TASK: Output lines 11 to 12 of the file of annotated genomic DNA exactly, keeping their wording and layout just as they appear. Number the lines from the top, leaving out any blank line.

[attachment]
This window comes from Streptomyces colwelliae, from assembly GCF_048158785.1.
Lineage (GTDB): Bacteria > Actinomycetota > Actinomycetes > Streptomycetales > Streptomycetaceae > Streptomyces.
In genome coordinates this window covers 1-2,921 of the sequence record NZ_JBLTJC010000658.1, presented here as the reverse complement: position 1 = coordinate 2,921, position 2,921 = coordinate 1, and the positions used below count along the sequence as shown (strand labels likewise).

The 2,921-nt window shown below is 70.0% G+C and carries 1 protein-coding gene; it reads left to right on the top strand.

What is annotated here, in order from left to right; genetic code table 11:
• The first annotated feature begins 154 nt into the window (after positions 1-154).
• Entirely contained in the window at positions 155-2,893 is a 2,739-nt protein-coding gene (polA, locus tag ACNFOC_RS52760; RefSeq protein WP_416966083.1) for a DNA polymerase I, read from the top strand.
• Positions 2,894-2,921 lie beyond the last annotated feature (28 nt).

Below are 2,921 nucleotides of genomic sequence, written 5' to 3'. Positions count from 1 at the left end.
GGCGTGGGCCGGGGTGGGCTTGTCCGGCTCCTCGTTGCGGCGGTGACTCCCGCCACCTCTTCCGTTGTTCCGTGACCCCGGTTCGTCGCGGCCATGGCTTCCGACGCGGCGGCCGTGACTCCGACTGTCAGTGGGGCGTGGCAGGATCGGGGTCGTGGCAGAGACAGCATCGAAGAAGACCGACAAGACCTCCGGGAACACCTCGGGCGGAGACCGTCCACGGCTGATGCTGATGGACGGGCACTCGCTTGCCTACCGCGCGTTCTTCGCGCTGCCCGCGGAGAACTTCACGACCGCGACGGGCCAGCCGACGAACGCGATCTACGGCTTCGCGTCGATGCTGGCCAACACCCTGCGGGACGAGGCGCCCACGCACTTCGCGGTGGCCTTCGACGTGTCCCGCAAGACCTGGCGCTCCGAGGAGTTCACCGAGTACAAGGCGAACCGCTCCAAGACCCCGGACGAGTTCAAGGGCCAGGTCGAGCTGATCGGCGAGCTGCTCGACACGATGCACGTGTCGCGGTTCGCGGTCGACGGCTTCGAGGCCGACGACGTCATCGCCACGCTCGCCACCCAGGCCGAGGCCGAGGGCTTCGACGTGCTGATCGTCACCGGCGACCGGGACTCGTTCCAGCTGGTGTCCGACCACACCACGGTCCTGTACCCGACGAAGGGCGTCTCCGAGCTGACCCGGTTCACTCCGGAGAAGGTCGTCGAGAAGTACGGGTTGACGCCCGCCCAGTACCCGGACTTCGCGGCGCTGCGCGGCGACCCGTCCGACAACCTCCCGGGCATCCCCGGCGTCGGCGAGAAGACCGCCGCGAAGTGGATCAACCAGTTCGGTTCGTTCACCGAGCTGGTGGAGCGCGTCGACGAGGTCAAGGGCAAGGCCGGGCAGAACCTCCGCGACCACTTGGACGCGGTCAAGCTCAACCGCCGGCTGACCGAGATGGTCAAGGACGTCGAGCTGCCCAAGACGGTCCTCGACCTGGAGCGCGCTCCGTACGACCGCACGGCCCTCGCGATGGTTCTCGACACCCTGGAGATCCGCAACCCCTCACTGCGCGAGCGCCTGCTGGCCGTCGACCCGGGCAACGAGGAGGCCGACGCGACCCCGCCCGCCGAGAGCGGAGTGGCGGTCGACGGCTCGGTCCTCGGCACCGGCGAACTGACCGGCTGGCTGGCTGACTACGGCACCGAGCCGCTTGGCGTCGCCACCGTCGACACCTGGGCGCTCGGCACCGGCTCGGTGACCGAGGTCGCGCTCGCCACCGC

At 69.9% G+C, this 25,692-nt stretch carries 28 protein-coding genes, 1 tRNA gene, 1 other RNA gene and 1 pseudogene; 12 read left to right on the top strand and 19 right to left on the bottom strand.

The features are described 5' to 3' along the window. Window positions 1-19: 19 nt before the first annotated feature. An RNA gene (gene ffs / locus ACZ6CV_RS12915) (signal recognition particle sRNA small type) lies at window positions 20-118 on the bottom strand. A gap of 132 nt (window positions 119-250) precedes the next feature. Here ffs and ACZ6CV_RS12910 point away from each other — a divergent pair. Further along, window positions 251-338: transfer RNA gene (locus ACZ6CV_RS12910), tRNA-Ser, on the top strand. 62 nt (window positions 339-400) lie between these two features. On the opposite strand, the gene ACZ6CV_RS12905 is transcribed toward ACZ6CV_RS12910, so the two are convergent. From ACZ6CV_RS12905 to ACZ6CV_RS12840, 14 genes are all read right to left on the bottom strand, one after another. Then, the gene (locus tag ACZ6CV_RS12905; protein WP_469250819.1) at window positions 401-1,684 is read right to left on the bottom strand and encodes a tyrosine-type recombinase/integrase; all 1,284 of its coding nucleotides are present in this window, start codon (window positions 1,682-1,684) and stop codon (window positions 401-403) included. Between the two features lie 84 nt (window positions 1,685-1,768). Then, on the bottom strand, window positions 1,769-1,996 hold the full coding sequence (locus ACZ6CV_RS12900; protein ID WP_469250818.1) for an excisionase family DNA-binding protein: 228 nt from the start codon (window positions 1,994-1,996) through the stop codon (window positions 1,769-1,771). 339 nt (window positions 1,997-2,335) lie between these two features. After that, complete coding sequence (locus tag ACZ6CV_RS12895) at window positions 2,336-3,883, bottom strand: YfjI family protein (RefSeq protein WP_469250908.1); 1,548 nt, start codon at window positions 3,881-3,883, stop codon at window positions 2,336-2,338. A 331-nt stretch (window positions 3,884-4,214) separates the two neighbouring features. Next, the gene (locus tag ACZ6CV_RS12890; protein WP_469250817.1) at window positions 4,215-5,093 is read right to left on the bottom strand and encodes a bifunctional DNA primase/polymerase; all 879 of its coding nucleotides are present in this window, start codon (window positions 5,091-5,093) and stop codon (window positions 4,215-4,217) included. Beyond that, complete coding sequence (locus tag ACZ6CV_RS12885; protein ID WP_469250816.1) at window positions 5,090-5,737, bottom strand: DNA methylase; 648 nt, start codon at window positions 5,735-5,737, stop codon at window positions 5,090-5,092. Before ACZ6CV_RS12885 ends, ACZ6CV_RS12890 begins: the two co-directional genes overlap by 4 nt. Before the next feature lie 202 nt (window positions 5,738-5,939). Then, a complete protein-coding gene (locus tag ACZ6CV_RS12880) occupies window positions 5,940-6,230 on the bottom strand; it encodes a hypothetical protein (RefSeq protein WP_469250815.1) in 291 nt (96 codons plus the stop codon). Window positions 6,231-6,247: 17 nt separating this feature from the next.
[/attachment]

At 69.9% G+C, this 25,692-nt stretch carries 28 protein-coding genes, 1 tRNA gene, 1 other RNA gene and 1 pseudogene; 12 read left to right on the top strand and 19 right to left on the bottom strand.

The features are described 5' to 3' along the window. Window positions 1-19: 19 nt before the first annotated feature. An RNA gene (gene ffs / locus ACZ6CV_RS12915) (signal recognition particle sRNA small type) lies at window positions 20-118 on the bottom strand. A gap of 132 nt (window positions 119-250) precedes the next feature. Here ffs and ACZ6CV_RS12910 point away from each other — a divergent pair. Further along, window positions 251-338: transfer RNA gene (locus ACZ6CV_RS12910), tRNA-Ser, on the top strand. 62 nt (window positions 339-400) lie between these two features. On the opposite strand, the gene ACZ6CV_RS12905 is transcribed toward ACZ6CV_RS12910, so the two are convergent. From ACZ6CV_RS12905 to ACZ6CV_RS12840, 14 genes are all read right to left on the bottom strand, one after another. Then, the gene (locus tag ACZ6CV_RS12905; protein WP_469250819.1) at window positions 401-1,684 is read right to left on the bottom strand and encodes a tyrosine-type recombinase/integrase; all 1,284 of its coding nucleotides are present in this window, start codon (window positions 1,682-1,684) and stop codon (window positions 401-403) included. Between the two features lie 84 nt (window positions 1,685-1,768). Then, on the bottom strand, window positions 1,769-1,996 hold the full coding sequence (locus ACZ6CV_RS12900; protein ID WP_469250818.1) for an excisionase family DNA-binding protein: 228 nt from the start codon (window positions 1,994-1,996) through the stop codon (window positions 1,769-1,771). 339 nt (window positions 1,997-2,335) lie between these two features. After that, complete coding sequence (locus tag ACZ6CV_RS12895) at window positions 2,336-3,883, bottom strand: YfjI family protein (RefSeq protein WP_469250908.1); 1,548 nt, start codon at window positions 3,881-3,883, stop codon at window positions 2,336-2,338. A 331-nt stretch (window positions 3,884-4,214) separates the two neighbouring features. Next, the gene (locus tag ACZ6CV_RS12890; protein WP_469250817.1) at window positions 4,215-5,093 is read right to left on the bottom strand and encodes a bifunctional DNA primase/polymerase; all 879 of its coding nucleotides are present in this window, start codon (window positions 5,091-5,093) and stop codon (window positions 4,215-4,217) included. Beyond that, complete coding sequence (locus tag ACZ6CV_RS12885; protein ID WP_469250816.1) at window positions 5,090-5,737, bottom strand: DNA methylase; 648 nt, start codon at window positions 5,735-5,737, stop codon at window positions 5,090-5,092. Before ACZ6CV_RS12885 ends, ACZ6CV_RS12890 begins: the two co-directional genes overlap by 4 nt. Before the next feature lie 202 nt (window positions 5,738-5,939). Then, a complete protein-coding gene (locus tag ACZ6CV_RS12880) occupies window positions 5,940-6,230 on the bottom strand; it encodes a hypothetical protein (RefSeq protein WP_469250815.1) in 291 nt (96 codons plus the stop codon). Window positions 6,231-6,247: 17 nt separating this feature from the next.